Ask the generals and colonels who are running the war in Iraq what really worries them, and it's rarely a military problem. "We haven't lost a platoon in combat! We haven't lost a skirmish!" explodes one general when describing a recent poll that reported a majority of Americans think we are losing the war.
The problems that vex the military here are political -- above all, the difficulty of shaping an effective Iraqi government that can unite Sunnis, Shiites and Kurds. That has been the real challenge since U.S. troops reached Baghdad in April 2003, and it's one that all of America's military and economic power hasn't yet been able to crack. Our vast resources haven't subdued the molten passions of what Winston Churchill in 1922 called the "ungrateful volcano" of Iraq.
Because the decisive battles here are political, not military, many officers feel the recurring debate in Washington over the proper troop levels in Iraq misses the point. "We've been pounding this with a military hammer, but we all agree that the solution will be political," says one infantry colonel on the front lines.
So what is the way forward in Iraq? I come to the question with a good deal of baggage. I thought the war made sense three years ago, not because of the putative weapons of mass destruction or the al Qaeda threat but because I hoped that toppling the Arab world's most repressive regime could open the door to positive change in the region. I still believe that, but I shudder at the administration's postwar mistakes and at the human cost of the war. And I sense that both Americans and Iraqis are running out of patience. We are at a crucial decision point, so here is what I think:
The right way forward now is exactly what it was in April 2003. The United States must foster a modern, secular Iraqi government that can bring together Sunnis and Shiites and, under that umbrella of national reconciliation, stabilize the country. Above all, that means finding a way to engage the people who feel most left out of the new Iraq -- the Sunni minority that held power under Saddam Hussein and now feels disenfranchised.
Here's how Gen. John Abizaid, head of the U.S. Central Command, who oversees the war, puts it, expressing what he says is a "personal" opinion: "You must have a viable Sunni engagement plan that distinguishes between people who participated in the old regime because they had no choice and those who committed crimes against their people." That means the current "de-Baathification" rules must be eased so that they aren't a score-settling mechanism for the newly ascendant Shiite majority.
Unfortunately, Iraq's first elected government, under Prime Minister Ibrahim Jafari, has reinforced the sectarian tensions rather than the spirit of reconciliation. Most Sunnis boycotted the Jan. 30 election that brought this government to power; the decisive political figure was Grand Ayatollah Ali Sistani, who told Shiites it would be sinful not to vote for Najaf's cleric-dominated list. Jafari's government has been weak and inefficient -- and it produced a draft constitution that reassured Shiite mullahs and Kurdish warlords but left Sunnis out in the cold.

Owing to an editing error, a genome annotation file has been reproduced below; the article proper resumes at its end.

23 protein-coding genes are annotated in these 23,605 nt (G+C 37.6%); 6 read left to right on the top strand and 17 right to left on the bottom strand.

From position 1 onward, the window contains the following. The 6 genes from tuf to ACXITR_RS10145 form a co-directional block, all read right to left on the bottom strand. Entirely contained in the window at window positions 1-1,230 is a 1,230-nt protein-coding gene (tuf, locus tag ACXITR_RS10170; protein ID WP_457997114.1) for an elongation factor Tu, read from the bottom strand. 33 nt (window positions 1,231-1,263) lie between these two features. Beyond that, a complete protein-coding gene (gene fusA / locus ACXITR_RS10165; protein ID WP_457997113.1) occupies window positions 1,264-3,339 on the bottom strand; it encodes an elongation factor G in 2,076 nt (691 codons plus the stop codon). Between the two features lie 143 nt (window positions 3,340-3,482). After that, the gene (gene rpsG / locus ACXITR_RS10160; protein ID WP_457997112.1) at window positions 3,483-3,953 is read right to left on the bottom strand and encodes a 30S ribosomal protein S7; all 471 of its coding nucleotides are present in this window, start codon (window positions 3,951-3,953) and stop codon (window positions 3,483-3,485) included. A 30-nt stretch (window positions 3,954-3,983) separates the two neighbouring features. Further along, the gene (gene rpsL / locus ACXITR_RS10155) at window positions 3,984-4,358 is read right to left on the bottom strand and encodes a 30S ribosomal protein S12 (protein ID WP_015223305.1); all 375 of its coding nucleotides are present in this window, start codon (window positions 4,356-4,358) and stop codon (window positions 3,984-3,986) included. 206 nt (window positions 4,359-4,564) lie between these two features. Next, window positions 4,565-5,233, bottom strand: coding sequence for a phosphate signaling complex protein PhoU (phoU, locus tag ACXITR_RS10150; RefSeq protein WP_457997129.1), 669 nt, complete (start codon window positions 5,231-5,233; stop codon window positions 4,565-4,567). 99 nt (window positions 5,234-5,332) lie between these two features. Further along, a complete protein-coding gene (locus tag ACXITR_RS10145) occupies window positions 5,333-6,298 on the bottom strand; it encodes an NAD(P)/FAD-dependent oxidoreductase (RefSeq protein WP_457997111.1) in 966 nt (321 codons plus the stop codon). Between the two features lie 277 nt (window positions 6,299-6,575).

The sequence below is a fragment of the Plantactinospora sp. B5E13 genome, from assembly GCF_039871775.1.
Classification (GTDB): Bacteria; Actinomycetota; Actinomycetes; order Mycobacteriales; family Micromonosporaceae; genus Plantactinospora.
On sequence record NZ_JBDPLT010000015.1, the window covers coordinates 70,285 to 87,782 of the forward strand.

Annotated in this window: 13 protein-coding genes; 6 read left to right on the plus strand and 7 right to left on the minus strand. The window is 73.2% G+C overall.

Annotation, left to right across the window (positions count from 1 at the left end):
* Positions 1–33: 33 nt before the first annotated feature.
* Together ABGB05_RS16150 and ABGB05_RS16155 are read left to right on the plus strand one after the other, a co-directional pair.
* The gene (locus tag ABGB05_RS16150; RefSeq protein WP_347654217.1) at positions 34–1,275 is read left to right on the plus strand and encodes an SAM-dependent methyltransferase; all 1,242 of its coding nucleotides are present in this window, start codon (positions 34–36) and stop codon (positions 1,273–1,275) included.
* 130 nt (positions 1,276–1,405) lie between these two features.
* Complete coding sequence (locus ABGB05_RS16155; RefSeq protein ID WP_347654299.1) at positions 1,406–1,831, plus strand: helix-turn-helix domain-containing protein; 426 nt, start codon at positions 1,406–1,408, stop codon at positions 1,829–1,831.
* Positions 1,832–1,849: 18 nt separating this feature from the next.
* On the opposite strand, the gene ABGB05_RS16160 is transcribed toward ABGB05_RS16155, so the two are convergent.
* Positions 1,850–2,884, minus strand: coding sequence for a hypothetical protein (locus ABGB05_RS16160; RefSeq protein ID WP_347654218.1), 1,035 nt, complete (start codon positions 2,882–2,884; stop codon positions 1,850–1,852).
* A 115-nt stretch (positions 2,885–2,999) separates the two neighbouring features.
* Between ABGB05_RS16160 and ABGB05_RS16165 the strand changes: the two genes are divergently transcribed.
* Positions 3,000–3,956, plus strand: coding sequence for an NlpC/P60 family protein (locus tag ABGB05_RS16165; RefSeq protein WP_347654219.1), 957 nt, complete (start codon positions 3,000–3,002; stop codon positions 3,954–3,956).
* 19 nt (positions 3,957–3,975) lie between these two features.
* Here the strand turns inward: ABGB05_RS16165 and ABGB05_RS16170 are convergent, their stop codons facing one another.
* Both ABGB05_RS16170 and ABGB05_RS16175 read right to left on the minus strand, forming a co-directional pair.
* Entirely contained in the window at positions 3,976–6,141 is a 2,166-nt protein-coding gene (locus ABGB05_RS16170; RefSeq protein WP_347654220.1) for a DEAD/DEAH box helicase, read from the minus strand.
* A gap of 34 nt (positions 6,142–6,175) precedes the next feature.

Some analysts argue that the constitution is so flawed that this month's referendum to approve it should be delayed. I disagree; like most military officers I talked to here, I see the constitution as a work in progress. The current version is far from perfect, but it can be amended and adapted by a future government. As Abizaid says, "It's a workable document from which good things can flow."
Actually, I don't think it matters all that much whether the constitution is ratified. What's crucial is that Sunnis turn out to vote Oct. 15 and that they come back to the polls at year's end, when a new government will be elected. There are encouraging signs that's going to happen, with Sunni clerics now urging people to register. Every commander I talked with said Sunni registration is up. That signals a recognition that Iraq's future will be shaped by ballots, not suicide bombers.
The real political milestone is the December balloting to elect a new, permanent government. The good news for people who want to see a secular Iraq is that the Sistani-backed clerical list is almost certain to get fewer votes than it did in the Jan. 30 balloting. And possibly, just possibly, enough Sunnis, Kurds and secular Shiites will vote for alternative lists to allow a new ruling coalition of secular parties, perhaps allied with religious ones, which might link arms across the Shiite-Sunni divide. Such a coalition might be headed by a secular Shiite politician, such as the wily Ahmed Chalabi or former prime minister Ayad Allawi.
Maybe I'm dreaming in imagining that a stable, secular government can still emerge. But the point is that we're finally approaching crunchtime. If the next six months don't produce something like the outcome I have described, there is every likelihood that Iraq will descend into the civil war that has been looming for two years.
What I cannot understand is the call for a quick exit from Iraq, before we've given the December elections and a permanent government a chance. Make no mistake, we are looking over the lip of Churchill's volcano, and there is a chance that -- if domestic political pressure for withdrawal carries the day -- the United States could suffer a major defeat in Iraq that would reverberate for a generation. We may fail in Iraq, but let's not rush it.